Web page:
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Archives for June 2013

A Cy-ing Shame: Dia Ditches All Its Twomblys

  [UPDATE: More on this, here.] In one of the most problematic art disposals in recent memory, the Dia Art Foundation has announced through Sotheby's that it plans to unload "nearly 30 works" by Cy Twombly, John Chamberlain and Barnett Newman that are "estimated to bring in excess of $20 million." Astonishingly, these include all of Dia's holdings by Twombly---some 14 works that, in the words of the auction house's Dia-approved press release, "provide a retrospective view of his indomitable career. The broad and varied selection … [Read more...]

James Russell’s and My WNYC Commentary: Meet the New Whitney, Not Like the Old Whitney

The audio for my conversation with Bloomberg architecture critic James Russell about the in-construction Downtown Whitney is now online. You can hear us here: Although it graciously offers some hat-tips to the Marcel Breuer-designed building that's been the Whitney Museum's home since 1966 (grid-like ceiling, spacious elevators opening directly onto the galleries), the Renzo Piano-designed 220,000-square-foot Downtown Whitney (three times the uptown space) is, in many ways, the anti-Breuer. The current granite-clad facility presents a … [Read more...]

Tomorrow on WNYC: Architecture Critic James Russell and I Double-Team the Downtown Whitney

UPDATE: More on this, here. Yesterday, the Whitney Museum invited members of the art and architecture press to peruse the not-ready-for-primetime Downtown Whitney. If all goes according to plan, you can hear my premature opinionating about this in-construction cultural anchor for the southern end of the High Line at about 8:30 a.m. on WNYC, New York Public Radio. (You can listen live, here.) I'll be joined on the program by Bloomberg's distinguished architecture critic, James Russell. (He'll be speaking from the studio; I'll be phoning … [Read more...]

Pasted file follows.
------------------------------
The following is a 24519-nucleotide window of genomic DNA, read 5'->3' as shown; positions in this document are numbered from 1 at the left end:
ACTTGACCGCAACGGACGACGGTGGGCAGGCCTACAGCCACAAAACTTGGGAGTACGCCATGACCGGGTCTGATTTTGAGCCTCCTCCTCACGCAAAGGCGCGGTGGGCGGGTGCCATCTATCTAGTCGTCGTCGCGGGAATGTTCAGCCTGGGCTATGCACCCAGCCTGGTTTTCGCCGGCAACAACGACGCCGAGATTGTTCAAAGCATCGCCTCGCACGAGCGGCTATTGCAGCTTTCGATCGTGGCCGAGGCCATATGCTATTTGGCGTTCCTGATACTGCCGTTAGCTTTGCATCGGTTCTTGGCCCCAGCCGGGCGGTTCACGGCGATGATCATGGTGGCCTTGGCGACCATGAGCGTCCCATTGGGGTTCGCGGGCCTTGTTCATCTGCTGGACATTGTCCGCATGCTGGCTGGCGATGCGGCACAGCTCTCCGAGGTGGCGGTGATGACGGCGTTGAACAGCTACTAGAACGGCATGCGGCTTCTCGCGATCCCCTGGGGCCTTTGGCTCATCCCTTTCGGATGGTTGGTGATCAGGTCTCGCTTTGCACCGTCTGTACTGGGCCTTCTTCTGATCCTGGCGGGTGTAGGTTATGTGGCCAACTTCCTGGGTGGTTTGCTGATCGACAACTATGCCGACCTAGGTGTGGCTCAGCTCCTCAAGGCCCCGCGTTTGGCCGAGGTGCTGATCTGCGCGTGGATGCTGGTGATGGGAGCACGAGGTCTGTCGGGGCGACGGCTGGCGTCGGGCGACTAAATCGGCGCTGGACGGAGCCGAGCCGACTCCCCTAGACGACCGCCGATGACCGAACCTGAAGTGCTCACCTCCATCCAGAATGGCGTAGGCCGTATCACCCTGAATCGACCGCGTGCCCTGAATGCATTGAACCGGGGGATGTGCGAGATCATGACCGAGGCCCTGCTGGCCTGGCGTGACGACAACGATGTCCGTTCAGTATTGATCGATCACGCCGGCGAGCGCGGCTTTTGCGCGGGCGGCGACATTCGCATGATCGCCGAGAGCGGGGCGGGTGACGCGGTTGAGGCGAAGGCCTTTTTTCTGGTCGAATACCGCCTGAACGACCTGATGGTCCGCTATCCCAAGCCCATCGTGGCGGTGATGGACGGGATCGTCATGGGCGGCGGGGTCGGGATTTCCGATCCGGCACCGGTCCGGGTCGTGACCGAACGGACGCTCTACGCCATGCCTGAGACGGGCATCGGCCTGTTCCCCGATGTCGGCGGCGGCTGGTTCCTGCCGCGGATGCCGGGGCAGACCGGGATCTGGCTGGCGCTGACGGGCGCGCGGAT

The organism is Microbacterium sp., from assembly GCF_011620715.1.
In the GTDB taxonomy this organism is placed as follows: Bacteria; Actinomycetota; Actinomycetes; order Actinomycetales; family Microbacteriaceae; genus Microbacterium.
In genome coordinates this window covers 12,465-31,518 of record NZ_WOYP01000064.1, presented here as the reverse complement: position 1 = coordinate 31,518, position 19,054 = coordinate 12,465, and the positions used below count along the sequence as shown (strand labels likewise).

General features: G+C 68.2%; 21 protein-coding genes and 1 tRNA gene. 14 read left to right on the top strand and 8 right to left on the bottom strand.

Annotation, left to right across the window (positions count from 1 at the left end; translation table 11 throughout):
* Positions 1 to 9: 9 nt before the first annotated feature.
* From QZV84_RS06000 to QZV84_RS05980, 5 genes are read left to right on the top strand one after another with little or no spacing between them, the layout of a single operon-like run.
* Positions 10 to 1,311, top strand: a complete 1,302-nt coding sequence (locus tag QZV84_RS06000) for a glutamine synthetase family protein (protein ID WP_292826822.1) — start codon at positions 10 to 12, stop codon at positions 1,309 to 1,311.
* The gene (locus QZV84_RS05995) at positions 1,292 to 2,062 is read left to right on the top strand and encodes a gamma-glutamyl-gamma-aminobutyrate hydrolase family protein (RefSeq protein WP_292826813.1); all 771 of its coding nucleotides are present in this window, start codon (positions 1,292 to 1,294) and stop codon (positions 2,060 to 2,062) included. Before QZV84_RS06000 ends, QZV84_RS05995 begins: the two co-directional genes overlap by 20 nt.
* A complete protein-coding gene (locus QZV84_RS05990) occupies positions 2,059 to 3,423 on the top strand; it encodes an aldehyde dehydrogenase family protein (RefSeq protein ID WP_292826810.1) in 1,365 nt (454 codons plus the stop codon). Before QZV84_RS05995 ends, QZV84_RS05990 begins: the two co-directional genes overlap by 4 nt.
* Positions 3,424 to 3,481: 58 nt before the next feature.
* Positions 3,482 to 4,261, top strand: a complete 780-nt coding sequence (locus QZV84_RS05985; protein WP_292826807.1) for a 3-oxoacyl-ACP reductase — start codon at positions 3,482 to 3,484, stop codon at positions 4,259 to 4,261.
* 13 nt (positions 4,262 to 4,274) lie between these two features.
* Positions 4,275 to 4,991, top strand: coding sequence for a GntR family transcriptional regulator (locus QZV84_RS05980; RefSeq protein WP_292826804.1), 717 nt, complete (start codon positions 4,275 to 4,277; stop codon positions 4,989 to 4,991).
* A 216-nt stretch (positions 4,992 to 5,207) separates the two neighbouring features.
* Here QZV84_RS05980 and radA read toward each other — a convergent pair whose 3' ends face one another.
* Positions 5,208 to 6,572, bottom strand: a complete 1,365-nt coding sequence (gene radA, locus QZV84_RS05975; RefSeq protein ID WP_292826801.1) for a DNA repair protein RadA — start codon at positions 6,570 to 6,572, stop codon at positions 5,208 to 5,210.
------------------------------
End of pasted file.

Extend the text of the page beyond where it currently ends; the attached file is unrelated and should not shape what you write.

Quick Study: My WNYC Speed-Date with Llyn Foulkes at the New Museum UPDATED

UPDATE: My Foulkes commentary was used this morning as a news item, not as a full-fledged segment. The WNYC link to that item is here. The piece showing the dead Lone Ranger and Mickey Mouse in drag, which I referred to in this news item, is "The Last Outpost," the second work in my slideshow, below. Here's the podcast for what aired. I was a bit unprepared for the professional challenge flung at me last Wednesday, when I visited the New Museum, New York, to learn more about a veteran Los Angeles artist about whom I knew a little but not … [Read more...]

BlogBack: Ex-Crystal Bridges Curator Chris Crosman on Turrell’s Arkansas Skyspace vs. “Aten Reign” at Guggenheim

Chris Crosman, Crystal Bridges founding curator, who in December 2011 began the alarming exodus of top curatorial talent from the Arkansas museum that opened on Nov. 11, 2011, responds to Guggenheim’s “Aten Reign”: Turrell’s “Skyspace” Obscures the Sky. (All links below are mine, not his.): I enjoyed your conversation [on New York Public Radio] with Deborah Solomon. And I tend to agree with you that [James Turrell's] skyspace at Crystal Bridges is a better example of this late stage of his work---the presence of sky itself is key, along with a … [Read more...]

Guggenheim’s “Aten Reign”: Turrell’s “Skyspace” Obscures the Sky

For weeks, I have been eagerly anticipating James Turrell's "reimagining the rotunda of Frank Lloyd Wright’s iconic building as one of Turrell’s luminous and immersive Skyspaces" (as the Guggenheim Museum's advance press release had described it). The only problem is, "Aten Reign" isn't a skyspace at all. It is, as the artist himself described it to us at yesterday's press preview, "a skylight space" [his emphasis]. There's a big difference...and for me, a big letdown. Some of you have heard me discuss my disappointment briefly this … [Read more...]

News Flash: Curator Kevin Murphy Leaves Crystal Bridges for Williams College Museum UPDATED

And then there were none. The alarming exodus of top curatorial officials from Alice Walton's Crystal Bridges Museum of American Art continues. In the short time since its November 2011 opening, it has lost founding curator Chris Crosman, curatorial director David Houston and deputy director Matt Dawson. Now word has reached me that Crystal Bridges' curator of American art, Kevin Murphy (featured in this CultureGrrl Video), is leaving Bentonville, AR, for a curatorial position at the Williams College Museum of Art, Williamstown, … [Read more...]